Organisations often underestimate the importance of understanding risk appetite, tolerance, and capacity in their information governance framework. Most companies usually do this for one or two reasons. First, they fail to quantify the financial implication of their risk and second, they fail to measure how their company would cope if there were a potential breakdown of their systems.
But, it is good for us to foreground our arguments with foundational definitions of these terms. Risk appetite is the amount of risk an organisation is willing to take. For example, a marketing company employs a third-party company to supply them with contact details of individuals who they can contact for business. In this case, the business knows that accepting this risk is two-fold. On one hand, they would increase their potential to grow their business revenue and on the other hand, there is the potential for customers to oppose to that form of indirect marketing. The company weighs the risk of these leading to a breach and concludes that the risk is manageable. In this case the organisation takes the risk and thereby showcasing that they have a high-risk appetite.
Risk tolerance is always lower than risk capacity. This can be either equal to or greater than the appetite. In this case, stakeholders within the information governance team would base their decision making on the existence of evidence. For example, after a data mapping, the information security manager would determine, using a risk-based approach, what’s tolerable, logical, and meaningful to the overall business objective.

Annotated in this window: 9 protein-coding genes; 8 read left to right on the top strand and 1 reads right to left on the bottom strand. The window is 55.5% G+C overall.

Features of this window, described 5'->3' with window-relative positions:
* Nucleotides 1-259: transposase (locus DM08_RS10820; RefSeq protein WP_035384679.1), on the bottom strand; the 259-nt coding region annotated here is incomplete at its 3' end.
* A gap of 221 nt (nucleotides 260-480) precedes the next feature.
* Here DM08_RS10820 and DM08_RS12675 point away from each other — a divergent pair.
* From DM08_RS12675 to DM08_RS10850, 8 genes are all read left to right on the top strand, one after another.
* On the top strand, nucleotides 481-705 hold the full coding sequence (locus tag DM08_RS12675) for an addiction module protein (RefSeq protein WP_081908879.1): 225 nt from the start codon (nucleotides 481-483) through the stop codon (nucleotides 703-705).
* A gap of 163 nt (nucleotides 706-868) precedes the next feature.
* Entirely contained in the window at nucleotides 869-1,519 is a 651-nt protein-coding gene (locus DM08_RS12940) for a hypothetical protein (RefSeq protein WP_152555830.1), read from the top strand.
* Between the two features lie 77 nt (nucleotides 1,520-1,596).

Risk capacity refers to the maximum risk an organisation can afford to take. In information governance, this is the area where business impact assessment plays its criticality. Imagine a bike seller who sells about one thousand bikes a day via his online portal. He notices that he sells at least, two hundred bike per hour. What happens if the server shuts down, how many minutes can the company be down for and what are the implications? On the surface, one notices that the company can lose money but when one digs deep into that process, what’s the capacity of the loss that can be taken? Can the company leave the business process down for almost three hours and what’s the maximum the company can accept? Here, most times, it is better to have a backup for critical systems and design the best approach in dealing with such events when they happen.
Risk appetite and tolerance in information governance need to be reviewed at regular intervals. The organisation needs to factor in new technology, business processes, organisational restructuring or changes in business strategy that may require the organisation to reassess their risk portfolio and reconfirm the risk appetite. If risk appetite and tolerance are not defined by senior management there tends to be a misunderstanding of most critical risk areas and quite often leads to organisations capturing and managing information risks like an after-thought. This process is key and must be embedded in the business systems for a company to create and maintain a healthy balance of risk and business development.